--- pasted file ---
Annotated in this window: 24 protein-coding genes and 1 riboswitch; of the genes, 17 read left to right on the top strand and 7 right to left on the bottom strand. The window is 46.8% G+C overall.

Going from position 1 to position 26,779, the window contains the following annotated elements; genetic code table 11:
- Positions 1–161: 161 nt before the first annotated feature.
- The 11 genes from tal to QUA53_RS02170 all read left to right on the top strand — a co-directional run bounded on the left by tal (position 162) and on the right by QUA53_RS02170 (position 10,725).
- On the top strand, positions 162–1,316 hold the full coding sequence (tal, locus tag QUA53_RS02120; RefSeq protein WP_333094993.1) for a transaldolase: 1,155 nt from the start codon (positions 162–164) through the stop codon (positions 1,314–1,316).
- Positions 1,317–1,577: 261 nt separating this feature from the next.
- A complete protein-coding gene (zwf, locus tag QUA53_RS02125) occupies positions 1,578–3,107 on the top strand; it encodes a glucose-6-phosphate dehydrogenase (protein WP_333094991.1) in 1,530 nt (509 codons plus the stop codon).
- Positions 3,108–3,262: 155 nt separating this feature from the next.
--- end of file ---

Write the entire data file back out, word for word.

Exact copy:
Annotated in this window: 24 protein-coding genes and 1 riboswitch; of the genes, 17 read left to right on the top strand and 7 right to left on the bottom strand. The window is 46.8% G+C overall.

Going from position 1 to position 26,779, the window contains the following annotated elements; genetic code table 11:
- Positions 1–161: 161 nt before the first annotated feature.
- The 11 genes from tal to QUA53_RS02170 all read left to right on the top strand — a co-directional run bounded on the left by tal (position 162) and on the right by QUA53_RS02170 (position 10,725).
- On the top strand, positions 162–1,316 hold the full coding sequence (tal, locus tag QUA53_RS02120; RefSeq protein WP_333094993.1) for a transaldolase: 1,155 nt from the start codon (positions 162–164) through the stop codon (positions 1,314–1,316).
- Positions 1,317–1,577: 261 nt separating this feature from the next.
- A complete protein-coding gene (zwf, locus tag QUA53_RS02125) occupies positions 1,578–3,107 on the top strand; it encodes a glucose-6-phosphate dehydrogenase (protein WP_333094991.1) in 1,530 nt (509 codons plus the stop codon).
- Positions 3,108–3,262: 155 nt separating this feature from the next.